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The Hoop Doctors

What if the Wizards took Rubio?

November 13, 2009 – Michael Pina

Michael Pina has a BA in English with a concentration in Journalism from the University of Delaware. He is currently living in his hometown of Boston. Mike is also the creator of the sports site Mike and Jeremy Like Sports.

I’m currently midway through Bill Simmons’ The Book of Basketball and so far it’s one of the more engrossing 700-plus page publications I’ve ever thrown myself into.

Without giving too much away, one particular section in Simmons’ book focuses on the greatest “what-if” moments in NBA history. For example, what if the Lakers never traded Vlade Divac to Charlotte for Kobe Bryant before the 1996 draft? Obviously a move Lakers brass wish they had back, but hey that’s life.

This segment got me thinking about a more recent trade that could have seriously shaken up the Eastern Conference for years to come. When Washington was awarded the number five pick in the 2009 draft, many theorized that due to the lack of talent, they would shop it for some immediate impact players. The Wizards obliged, sending the number five pick along with Etan Thomas, Oleksiy Pecherov and Darius Songaila to Minnesota for Randy Foye and Mike Miller.

The logic here being that with $111 million dollar man Gilbert Arenas, starting center Brendan Haywood and two-time all-star Caron Butler all coming back 100% healthy, a draft pick was the last thing they needed to regain their relevance in an increasingly fluid Eastern Conference.

While that reasoning isn’t all that convoluted, general manager Ernie Grunfeld’s decision to play for the here and now might not have been the best road to go down with Spanish phenom Ricky Rubio waiting patiently in the green room. I’m all for staying competitive (which Washington would still be without Mike Miller and Randy Foye) but in analyzing this deal, the main positive they have going for them is Miller’s nine million dollar contract coming off their books after the 2009-10 season.

Rumors had them a pinch away from acquiring Suns all-star center Amare Stoudemire, but Phoenix wanted Caron Butler and that was too high a price. That deal would have made a lot more sense if you want to say Washington’s seriously pushing towards a championship, but Randy Foye and Mike Miller aren’t Amare Stoudemire.

Of course, Grunfeld couldn’t have possibly known that the highly touted Rubio would still be left on the board, but the big question remains whether or not the deal would have gone down had he been forewarned that Sacramento was high on Tyreke Evans and that Memphis had enough faith in Mike Conley not to take a point guard.

Did Grunfeld seriously believe Washington could compete with the likes of Boston or Cleveland after trading three of his front line players for two guards and adding a 34-year-old Fabricio Oberto? Coupling that with the fact that Andray Blatche, a player who they figured could emerge this season as a viable big man option, is in absolutely terrible shape (His coach had this to say about him after Sunday’s loss against Phoenix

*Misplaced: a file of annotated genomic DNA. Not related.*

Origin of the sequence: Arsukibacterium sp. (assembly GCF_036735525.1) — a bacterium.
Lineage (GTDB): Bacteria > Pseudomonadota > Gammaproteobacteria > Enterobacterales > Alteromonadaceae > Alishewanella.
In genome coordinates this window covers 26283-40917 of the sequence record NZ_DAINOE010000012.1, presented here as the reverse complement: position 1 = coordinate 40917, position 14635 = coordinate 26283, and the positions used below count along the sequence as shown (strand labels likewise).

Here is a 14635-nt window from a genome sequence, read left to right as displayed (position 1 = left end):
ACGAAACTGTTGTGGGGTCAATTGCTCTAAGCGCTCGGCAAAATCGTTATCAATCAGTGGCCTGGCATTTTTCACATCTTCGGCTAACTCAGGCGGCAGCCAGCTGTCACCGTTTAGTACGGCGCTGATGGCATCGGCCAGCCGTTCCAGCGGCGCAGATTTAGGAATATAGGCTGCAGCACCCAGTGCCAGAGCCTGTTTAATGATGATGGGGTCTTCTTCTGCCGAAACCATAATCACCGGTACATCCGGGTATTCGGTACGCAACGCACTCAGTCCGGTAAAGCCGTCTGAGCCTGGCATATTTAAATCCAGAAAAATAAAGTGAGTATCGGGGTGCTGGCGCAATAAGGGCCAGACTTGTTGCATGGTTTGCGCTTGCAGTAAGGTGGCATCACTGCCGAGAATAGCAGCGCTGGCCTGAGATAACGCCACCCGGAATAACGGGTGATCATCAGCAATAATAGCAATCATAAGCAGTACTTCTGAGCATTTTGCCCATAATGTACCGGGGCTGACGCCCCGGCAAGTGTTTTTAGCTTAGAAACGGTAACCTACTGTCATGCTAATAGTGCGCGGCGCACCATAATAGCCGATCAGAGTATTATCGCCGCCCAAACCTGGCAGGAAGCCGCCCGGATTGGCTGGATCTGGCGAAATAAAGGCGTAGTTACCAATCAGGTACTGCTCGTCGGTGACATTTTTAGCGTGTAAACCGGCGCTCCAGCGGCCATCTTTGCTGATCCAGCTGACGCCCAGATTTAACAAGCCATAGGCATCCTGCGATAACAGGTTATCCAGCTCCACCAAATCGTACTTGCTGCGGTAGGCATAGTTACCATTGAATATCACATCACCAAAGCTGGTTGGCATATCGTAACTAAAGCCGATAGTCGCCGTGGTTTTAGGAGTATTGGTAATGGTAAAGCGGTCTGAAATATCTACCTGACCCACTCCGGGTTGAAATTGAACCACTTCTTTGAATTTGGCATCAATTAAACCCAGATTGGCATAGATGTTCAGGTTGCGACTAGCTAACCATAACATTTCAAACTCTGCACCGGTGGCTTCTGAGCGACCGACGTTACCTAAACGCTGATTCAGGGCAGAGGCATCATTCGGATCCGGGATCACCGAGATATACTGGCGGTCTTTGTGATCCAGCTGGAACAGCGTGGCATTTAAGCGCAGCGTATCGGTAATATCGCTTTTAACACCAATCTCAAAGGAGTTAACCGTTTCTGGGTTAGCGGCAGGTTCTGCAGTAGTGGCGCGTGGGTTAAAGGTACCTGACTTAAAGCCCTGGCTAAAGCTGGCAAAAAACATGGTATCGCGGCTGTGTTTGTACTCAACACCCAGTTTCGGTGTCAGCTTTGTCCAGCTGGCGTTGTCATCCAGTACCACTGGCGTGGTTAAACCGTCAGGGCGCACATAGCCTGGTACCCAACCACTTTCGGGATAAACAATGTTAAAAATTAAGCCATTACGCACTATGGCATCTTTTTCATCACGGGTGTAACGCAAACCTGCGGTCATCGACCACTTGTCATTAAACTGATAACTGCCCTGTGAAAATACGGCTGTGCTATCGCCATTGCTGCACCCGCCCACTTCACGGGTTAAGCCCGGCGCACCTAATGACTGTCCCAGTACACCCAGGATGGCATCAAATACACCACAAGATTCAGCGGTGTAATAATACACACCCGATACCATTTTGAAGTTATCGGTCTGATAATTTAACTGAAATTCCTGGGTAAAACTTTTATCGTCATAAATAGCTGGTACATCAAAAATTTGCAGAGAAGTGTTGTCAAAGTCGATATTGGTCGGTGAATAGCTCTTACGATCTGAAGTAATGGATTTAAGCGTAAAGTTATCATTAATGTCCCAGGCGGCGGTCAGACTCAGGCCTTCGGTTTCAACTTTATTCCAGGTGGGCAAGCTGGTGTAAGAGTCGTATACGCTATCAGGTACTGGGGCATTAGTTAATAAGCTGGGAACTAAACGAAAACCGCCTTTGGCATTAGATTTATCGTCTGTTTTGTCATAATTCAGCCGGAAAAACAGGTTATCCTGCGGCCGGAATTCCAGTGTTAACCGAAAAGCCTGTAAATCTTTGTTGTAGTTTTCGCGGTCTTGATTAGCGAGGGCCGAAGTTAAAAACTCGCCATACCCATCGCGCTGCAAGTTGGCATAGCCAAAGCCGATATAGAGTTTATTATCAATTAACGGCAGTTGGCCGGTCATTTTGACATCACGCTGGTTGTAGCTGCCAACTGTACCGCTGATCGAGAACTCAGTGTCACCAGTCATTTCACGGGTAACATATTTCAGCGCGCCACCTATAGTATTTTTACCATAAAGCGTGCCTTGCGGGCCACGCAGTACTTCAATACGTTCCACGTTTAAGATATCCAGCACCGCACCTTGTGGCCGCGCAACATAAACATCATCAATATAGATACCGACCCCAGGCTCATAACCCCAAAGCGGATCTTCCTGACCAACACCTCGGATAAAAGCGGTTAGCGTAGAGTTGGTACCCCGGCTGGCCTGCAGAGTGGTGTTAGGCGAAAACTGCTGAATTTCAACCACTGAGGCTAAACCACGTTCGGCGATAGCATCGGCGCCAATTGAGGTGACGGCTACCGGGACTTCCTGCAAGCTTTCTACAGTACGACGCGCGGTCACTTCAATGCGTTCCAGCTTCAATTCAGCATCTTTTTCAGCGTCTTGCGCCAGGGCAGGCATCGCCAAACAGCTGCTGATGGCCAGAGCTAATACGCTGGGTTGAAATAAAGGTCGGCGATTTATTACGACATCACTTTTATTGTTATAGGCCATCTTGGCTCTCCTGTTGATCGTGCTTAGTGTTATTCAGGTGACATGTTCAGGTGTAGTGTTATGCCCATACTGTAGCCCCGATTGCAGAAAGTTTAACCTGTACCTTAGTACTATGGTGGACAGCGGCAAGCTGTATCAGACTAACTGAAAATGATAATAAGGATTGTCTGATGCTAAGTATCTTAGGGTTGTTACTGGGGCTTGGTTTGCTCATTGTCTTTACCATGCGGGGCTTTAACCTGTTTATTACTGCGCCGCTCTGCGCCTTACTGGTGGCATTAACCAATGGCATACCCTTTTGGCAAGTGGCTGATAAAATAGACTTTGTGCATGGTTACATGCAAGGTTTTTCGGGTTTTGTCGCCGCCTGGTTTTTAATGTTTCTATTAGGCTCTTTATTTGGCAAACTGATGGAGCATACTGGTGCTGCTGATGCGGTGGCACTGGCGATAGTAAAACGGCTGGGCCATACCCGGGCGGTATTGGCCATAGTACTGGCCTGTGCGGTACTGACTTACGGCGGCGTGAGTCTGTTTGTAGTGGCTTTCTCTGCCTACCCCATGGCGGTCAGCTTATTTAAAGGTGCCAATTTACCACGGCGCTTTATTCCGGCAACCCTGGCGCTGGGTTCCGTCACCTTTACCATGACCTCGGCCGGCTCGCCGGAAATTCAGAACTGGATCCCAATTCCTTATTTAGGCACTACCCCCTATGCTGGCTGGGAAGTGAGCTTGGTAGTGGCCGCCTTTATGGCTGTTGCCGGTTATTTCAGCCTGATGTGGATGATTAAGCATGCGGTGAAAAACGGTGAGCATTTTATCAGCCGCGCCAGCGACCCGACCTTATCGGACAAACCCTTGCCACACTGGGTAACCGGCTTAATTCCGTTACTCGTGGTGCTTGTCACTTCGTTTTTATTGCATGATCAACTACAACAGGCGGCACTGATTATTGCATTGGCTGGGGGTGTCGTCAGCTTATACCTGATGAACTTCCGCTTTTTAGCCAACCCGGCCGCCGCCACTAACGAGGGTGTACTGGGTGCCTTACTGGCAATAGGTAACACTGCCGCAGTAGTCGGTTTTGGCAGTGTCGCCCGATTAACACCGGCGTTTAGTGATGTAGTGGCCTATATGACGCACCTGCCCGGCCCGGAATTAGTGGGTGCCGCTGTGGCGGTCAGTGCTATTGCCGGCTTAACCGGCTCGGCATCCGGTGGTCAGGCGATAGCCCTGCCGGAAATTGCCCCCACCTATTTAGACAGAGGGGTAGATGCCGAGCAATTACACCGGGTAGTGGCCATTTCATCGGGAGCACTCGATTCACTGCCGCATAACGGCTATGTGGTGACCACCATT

“He was dead tired. He can’t even run up and down the court. He had fourt straight mental mistakes. Andray can’t play the major minutes.” Yikes) and you’ve got yourself a trade that Wizards fans will be second guessing for years and years to come.

Worst case scenario he stays in Spain for the next year (which is what he’s doing right now) and begins his NBA career in the 2011 season as Washington’s back-up point guard. Still not old enough to buy buckets of Rose Champagne at the 18th Street Lounge, Rubio could gain vital experience on a relatively competitive basketball team led by smart, veteran players. Or I guess the worst case scenario would be him failing miserably, but that’s not too probable.

Best case scenario, D.C. intrigues him. The Wizards convince Rubio that when he’s on the court, the pressure won’t be lofty. As a first and even second year player with Butler, Arenas and Antawn Jamison all under contract this season and next, Rubio could sit and wait much like a rookie quarterback armed with a headset and clipboard.

Having Rubio run the break and find a trailing Butler or Arenas for an open three. Penetrating under the rim ala Steve Nash and single handedly adding three to five points per game for Haywood and Jamison. Rubio could have a serious impact surrounded by that kind of talent.

If only Washington could have held onto that first round pick then rebuilt their team with Rubio running the break and Gilbert shifting over to his more natural two spot, then we’d have something special. Of course, nobody knows how this thing will play out over the next 10 years, but it sure makes you wonder. What if?

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